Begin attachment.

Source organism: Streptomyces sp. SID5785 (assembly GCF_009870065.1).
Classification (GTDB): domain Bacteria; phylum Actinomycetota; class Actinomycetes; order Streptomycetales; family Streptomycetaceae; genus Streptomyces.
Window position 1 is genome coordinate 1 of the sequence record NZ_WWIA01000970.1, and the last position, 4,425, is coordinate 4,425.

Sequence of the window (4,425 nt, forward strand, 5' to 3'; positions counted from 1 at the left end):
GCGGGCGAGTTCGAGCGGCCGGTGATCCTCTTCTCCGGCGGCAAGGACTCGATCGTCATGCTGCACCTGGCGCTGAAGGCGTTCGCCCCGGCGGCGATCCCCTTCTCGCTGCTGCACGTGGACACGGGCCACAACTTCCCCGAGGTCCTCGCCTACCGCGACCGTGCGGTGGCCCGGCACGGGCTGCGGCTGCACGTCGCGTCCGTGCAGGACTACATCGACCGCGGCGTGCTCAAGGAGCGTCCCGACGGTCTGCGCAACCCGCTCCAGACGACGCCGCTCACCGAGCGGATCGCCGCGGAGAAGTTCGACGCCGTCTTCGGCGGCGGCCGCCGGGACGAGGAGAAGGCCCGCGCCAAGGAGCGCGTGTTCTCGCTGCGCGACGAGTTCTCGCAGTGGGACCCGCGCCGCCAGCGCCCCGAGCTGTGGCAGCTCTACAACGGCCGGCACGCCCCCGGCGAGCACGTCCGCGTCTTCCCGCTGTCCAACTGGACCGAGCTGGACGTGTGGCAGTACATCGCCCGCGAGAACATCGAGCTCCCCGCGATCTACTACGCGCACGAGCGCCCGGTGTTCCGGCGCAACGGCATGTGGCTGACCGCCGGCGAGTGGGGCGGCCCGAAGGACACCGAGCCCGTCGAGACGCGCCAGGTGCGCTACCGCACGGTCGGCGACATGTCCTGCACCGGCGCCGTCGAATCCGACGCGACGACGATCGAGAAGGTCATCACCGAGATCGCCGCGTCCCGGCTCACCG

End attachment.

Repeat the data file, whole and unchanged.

Source organism: Streptomyces sp. SID5785 (assembly GCF_009870065.1).
Classification (GTDB): domain Bacteria; phylum Actinomycetota; class Actinomycetes; order Streptomycetales; family Streptomycetaceae; genus Streptomyces.
Window position 1 is genome coordinate 1 of the sequence record NZ_WWIA01000970.1, and the last position, 4,425, is coordinate 4,425.

Sequence of the window (4,425 nt, forward strand, 5' to 3'; positions counted from 1 at the left end):
GCGGGCGAGTTCGAGCGGCCGGTGATCCTCTTCTCCGGCGGCAAGGACTCGATCGTCATGCTGCACCTGGCGCTGAAGGCGTTCGCCCCGGCGGCGATCCCCTTCTCGCTGCTGCACGTGGACACGGGCCACAACTTCCCCGAGGTCCTCGCCTACCGCGACCGTGCGGTGGCCCGGCACGGGCTGCGGCTGCACGTCGCGTCCGTGCAGGACTACATCGACCGCGGCGTGCTCAAGGAGCGTCCCGACGGTCTGCGCAACCCGCTCCAGACGACGCCGCTCACCGAGCGGATCGCCGCGGAGAAGTTCGACGCCGTCTTCGGCGGCGGCCGCCGGGACGAGGAGAAGGCCCGCGCCAAGGAGCGCGTGTTCTCGCTGCGCGACGAGTTCTCGCAGTGGGACCCGCGCCGCCAGCGCCCCGAGCTGTGGCAGCTCTACAACGGCCGGCACGCCCCCGGCGAGCACGTCCGCGTCTTCCCGCTGTCCAACTGGACCGAGCTGGACGTGTGGCAGTACATCGCCCGCGAGAACATCGAGCTCCCCGCGATCTACTACGCGCACGAGCGCCCGGTGTTCCGGCGCAACGGCATGTGGCTGACCGCCGGCGAGTGGGGCGGCCCGAAGGACACCGAGCCCGTCGAGACGCGCCAGGTGCGCTACCGCACGGTCGGCGACATGTCCTGCACCGGCGCCGTCGAATCCGACGCGACGACGATCGAGAAGGTCATCACCGAGATCGCCGCGTCCCGGCTCACCG